Re-imagining Higher Education through multi-species worlds: A post-qualitative 'plugging in' of more-than-human concepts

Research output: Unpublished contribution to conferenceAbstract


The Yard as our Home permeates our everyday life; 'our' in this context meaning not just myself and the girls, but the horses and the dogs too. Danny, daily and without fail, welcomes us to The Yard with a whinny. In return, Katy asks him how his he is, how his day was. She uses her words, and he his. He answers her in the complex way that horses do, a subtle dance of expressions, twitches, movements and noises that Katy understands and responds to accordingly. As they negotiate their conversations, they are “training each other in acts of communication we [they] barely understand” (Haraway, 2008, p. 16). They are learning about each other, an ongoing partnership, a knotting together of “entangled companion species” (Haraway, 2008, p. 20).

Our more-than-human companions have taught us patience, kindness, sensitivity, empathy, courage, curiosity, compassion, humility. We learn to appreciate the “precariousness of life and… the vulnerabilities we share with other living beings with whom our lives are entangled” (Pacini-Ketchabaw et al, 2016, p. 161). Essential qualities in life, yet conspicuously absent from any learning outcomes we might meet in a Higher Education context. Fugitive terms that seem to elude us. But why? These conversations with the horses and dogs, the learning-with, surely could enrich our classrooms and learning spaces, and our interactions with students.

Multi-species worlds have a lot to teach us. Can we begin to imagine how they might support our Business Schools of tomorrow? How do we start to think in this way? As Pacini-Ketchabaw et al (2016, p. 152) speculate, what happens if we “immerse ourselves in multispecies worlds and pay attention to what they tell us?”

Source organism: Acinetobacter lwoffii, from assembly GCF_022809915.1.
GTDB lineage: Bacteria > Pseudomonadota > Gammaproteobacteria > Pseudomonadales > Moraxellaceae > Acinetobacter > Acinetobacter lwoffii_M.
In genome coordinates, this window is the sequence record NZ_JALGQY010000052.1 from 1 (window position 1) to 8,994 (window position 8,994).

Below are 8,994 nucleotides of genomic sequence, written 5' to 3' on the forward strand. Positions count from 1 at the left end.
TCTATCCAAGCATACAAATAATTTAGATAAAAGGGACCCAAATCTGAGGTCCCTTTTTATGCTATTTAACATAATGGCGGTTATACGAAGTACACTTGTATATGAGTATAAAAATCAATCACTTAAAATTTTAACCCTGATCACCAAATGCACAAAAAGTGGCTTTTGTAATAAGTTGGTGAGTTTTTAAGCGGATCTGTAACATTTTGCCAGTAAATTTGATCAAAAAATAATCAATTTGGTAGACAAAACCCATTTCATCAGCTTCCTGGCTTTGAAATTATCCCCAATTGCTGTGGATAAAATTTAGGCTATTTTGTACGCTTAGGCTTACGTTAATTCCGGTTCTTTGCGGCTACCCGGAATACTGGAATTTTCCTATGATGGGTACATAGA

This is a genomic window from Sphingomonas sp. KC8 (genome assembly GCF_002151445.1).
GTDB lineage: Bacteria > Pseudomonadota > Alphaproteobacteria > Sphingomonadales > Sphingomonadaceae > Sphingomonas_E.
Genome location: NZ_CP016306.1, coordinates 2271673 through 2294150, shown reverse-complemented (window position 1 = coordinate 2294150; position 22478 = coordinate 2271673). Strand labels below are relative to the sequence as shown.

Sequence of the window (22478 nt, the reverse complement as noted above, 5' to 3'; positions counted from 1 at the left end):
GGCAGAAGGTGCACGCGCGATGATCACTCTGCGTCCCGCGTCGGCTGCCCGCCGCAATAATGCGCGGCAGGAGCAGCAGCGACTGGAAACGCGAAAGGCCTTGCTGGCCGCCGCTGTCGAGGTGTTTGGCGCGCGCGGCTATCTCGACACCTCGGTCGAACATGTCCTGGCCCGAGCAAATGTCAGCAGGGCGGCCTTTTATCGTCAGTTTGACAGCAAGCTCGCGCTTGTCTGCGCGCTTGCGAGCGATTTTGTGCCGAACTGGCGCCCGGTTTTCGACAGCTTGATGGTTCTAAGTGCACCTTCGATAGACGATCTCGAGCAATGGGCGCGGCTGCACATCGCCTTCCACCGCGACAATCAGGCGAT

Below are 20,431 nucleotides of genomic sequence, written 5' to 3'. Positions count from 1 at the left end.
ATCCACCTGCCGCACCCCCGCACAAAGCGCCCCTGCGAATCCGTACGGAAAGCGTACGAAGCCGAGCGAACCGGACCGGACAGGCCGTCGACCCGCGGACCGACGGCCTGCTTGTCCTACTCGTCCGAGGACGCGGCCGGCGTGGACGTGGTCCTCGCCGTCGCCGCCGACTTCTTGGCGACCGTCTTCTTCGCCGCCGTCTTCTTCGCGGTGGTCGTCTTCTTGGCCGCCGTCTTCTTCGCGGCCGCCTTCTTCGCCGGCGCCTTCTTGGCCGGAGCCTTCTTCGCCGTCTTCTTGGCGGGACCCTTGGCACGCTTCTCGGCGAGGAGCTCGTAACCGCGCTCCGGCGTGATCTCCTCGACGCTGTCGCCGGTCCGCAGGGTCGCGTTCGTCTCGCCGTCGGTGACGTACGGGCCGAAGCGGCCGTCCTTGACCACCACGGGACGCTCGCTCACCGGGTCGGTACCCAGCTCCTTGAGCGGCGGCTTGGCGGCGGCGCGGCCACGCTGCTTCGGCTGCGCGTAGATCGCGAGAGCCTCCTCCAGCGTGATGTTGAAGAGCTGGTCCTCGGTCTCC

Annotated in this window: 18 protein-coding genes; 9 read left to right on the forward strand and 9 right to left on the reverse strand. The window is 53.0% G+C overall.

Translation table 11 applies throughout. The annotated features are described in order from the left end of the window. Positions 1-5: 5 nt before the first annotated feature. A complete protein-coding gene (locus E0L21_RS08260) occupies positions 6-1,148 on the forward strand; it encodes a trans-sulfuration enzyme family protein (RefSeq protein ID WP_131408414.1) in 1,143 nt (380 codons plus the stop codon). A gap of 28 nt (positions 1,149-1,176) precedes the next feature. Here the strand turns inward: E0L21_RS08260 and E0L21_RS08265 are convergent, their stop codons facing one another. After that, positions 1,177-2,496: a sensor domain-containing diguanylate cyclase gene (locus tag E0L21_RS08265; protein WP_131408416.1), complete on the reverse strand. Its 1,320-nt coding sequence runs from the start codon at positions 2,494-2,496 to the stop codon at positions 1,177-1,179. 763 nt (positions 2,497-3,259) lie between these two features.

We must consider too, how best to undertake this more-than-human research. A post-qualitative approach may help here. Can we disrupt thinking and instead follow our emotions? What happens if we let our bodies lead the way? Bring animals and more-than-humans into view? Do we challenge the anthropocentrism that grounds research? In choosing to reject standard method/ologies, what are we choosing to embrace instead?

In a 2019 seminar, Elizabeth St. Pierre recalled how she responds to her doctoral students with their concerns over how to ‘do’ post-qualitative research. Asking what they should do next, she quotes Foucault and says “there are a thousand things to do, to invent” (Session 2 Bettie St. Pierre, 2020). This is both a liberating and unsettling notion, but a rejection of traditional method/ologies encourages a post-qualitative researcher to embrace creativity, uncertainty and a willingness to follow the contours of the research itself (Mazzei, 2017)

One might consider using theory to think-with or think-through the data (Jackson and Mazzei, 2013). They draw upon Deleuze and Guatarri when they highlight the phrase ‘plugging in’, using theory as machine with which to read data in a different way. They suggest plugging several different theories into the same data set, to “put data and theory to work in the threshold to create new analytical questions”. Rather than simplifying the data through coding and themes, this complexification of the data results in a richer, more encompassing reading.